The Lucky Fin Project summed up what the limb difference community was feeling: “A child being born with a limb difference is not tragic. It’s extremely important to show our children how capable & wonderfully made they are. If we treat them as flawed or limited, that is who they will believe themselves to be – and that would be the tragedy.” – Molly Stapelman, founder of the Lucky Fin Project.
While Warner Bros and Anne Hathway issued official apologies to the community and worked with the Lucky Fin Project to help raise awareness of the stigmas that still surround the community, the movie has not been re-edited.
Coming together in time of need is what makes the Lucky Fin Project such a special place. Comments flood social media anytime a parent raises a concern or needs advice. Before COVID, every year the charity hosted a weekend long event and in some years welcomed over 800 people. The fun-packed family weekend offered an opportunity for families who have someone with a hand or upper-limb difference to get together to share stories, celebrate achievements, and create life-long memories. The weekends include family-friendly activities, special guests, food, live entertainment, silent auction and music! For latest events in your local area, make sure to check out the Lucky Fin Project across various social media channels.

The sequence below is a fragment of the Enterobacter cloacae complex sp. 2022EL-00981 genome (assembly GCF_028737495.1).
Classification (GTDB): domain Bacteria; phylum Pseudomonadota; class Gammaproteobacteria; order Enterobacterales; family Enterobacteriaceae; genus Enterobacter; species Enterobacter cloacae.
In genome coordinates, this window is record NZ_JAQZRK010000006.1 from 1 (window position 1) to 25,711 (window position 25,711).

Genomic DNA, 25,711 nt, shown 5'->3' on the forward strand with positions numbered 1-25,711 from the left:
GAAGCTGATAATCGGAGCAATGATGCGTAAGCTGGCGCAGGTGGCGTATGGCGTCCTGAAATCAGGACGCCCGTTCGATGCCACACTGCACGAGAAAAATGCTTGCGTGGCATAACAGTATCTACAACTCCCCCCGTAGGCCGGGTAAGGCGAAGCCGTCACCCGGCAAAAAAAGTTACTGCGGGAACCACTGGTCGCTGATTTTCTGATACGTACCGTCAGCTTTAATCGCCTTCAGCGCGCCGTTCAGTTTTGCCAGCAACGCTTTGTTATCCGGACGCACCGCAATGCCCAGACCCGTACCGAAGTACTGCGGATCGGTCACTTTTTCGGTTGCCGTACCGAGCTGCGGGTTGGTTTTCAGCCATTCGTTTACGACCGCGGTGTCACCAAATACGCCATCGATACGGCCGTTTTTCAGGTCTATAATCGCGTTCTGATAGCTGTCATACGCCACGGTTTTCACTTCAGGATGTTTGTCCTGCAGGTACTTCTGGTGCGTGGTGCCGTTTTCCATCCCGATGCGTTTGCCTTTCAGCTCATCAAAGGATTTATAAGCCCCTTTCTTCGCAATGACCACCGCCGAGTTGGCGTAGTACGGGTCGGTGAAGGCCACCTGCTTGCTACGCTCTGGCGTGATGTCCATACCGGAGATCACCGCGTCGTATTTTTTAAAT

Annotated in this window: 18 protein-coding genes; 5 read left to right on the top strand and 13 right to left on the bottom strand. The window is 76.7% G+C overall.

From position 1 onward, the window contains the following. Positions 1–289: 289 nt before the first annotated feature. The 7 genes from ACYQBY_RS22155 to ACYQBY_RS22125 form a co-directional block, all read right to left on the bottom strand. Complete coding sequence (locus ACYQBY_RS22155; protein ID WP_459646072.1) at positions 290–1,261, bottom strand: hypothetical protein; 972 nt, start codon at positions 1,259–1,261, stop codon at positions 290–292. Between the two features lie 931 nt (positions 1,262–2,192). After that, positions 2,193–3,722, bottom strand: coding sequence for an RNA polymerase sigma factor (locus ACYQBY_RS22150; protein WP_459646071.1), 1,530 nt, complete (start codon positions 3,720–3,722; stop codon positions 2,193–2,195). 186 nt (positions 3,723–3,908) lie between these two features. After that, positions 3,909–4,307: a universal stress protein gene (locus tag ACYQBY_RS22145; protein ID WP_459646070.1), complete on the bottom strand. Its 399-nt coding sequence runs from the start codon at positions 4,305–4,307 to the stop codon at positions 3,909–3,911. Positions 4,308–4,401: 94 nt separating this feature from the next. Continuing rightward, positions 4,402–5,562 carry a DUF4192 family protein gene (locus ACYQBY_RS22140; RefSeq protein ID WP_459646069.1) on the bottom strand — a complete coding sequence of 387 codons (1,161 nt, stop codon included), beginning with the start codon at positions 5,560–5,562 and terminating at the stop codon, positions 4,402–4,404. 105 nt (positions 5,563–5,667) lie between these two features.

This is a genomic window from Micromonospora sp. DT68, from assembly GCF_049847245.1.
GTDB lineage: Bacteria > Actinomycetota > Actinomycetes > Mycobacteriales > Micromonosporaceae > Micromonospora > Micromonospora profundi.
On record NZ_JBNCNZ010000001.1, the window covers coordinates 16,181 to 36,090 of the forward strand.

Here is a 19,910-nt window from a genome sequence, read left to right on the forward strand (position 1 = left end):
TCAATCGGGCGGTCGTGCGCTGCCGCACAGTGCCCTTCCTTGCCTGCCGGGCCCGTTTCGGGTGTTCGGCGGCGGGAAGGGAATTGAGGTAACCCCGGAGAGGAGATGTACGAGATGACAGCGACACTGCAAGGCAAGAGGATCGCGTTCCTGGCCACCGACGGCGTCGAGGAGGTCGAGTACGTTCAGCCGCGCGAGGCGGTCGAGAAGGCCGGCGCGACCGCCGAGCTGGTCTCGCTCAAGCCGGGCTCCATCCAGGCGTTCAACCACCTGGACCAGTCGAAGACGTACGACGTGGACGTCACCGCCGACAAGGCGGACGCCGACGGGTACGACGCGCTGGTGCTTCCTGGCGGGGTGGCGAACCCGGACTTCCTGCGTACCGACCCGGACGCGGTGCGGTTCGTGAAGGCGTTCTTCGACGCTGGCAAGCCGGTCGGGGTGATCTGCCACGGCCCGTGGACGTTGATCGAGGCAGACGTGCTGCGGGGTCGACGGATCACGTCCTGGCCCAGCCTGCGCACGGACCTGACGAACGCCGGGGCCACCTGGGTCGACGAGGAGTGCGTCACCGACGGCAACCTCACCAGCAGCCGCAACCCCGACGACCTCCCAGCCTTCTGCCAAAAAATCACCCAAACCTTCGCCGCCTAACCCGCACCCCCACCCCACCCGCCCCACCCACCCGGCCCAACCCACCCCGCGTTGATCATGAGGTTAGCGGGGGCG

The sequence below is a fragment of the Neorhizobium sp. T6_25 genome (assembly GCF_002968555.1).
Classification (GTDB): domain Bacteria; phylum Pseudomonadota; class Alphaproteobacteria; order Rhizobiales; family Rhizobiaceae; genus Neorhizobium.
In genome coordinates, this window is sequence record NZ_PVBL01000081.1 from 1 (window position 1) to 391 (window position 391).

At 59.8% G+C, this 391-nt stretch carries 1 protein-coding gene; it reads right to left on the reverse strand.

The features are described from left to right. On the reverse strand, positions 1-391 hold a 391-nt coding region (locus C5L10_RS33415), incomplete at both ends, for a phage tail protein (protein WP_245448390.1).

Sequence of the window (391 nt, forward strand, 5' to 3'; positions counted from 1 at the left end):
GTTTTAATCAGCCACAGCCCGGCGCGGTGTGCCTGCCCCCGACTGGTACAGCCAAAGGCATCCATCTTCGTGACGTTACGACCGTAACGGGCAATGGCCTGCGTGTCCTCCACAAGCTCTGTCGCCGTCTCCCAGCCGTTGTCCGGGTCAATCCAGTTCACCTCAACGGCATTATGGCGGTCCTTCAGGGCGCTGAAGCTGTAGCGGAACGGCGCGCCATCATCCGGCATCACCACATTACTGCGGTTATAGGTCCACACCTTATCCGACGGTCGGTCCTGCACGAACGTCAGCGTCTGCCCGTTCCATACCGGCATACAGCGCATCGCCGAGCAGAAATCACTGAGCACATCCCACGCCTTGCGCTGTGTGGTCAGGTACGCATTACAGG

Advocates of the charity, also known as ‘Lucky Fin Family’ praise the charity for their continued support and work in helping children find representation, gain confidence, and achieve their goals.
Laiken, who was the first person to receive a Metal Gear Solid Hero Arm in the US, spoke candidly about the importance of communities like the Lucky Fin Project to help equip children with limb differences with the tools to be able to gain confidence and embrace their differences.
I have so much appreciation for the Lucky Fin Project, the Amputee Coalition and other communities that really share our stories in a way that’s empowering, but also raw and real. – Laiken Olive
Children’s camp counselor and Hero Arm user Richard Slusher is also a Lucky Fin Family member and has always been very open about his limb difference. He often speaks candidly about his experience with prosthetics and the impact they have on his self-esteem.
Read his latest feature for Living with Amplitude magazine.
Here at Open Bionics, we are huge fans of the Lucky Fin Project and hear from our Hero Arm community the importance the charity has on raising awareness of the limb difference community, championing individuals to reach their goals and striving for representation across industries.
If you are a family looking for a local community to connect with, here are some of the Private Facebook Groups you can join:
Connect with the global Lucky Fin community across social media channels below:
The Hero Arm is suitable for children from as young as 8-years old. If your child is interested in trying the Hero Arm, we invite you to register your interest so we can discuss eligibility and arrange an informal appointment where your child can try the technology, ask questions and see if it’s something they would be interested in wearing.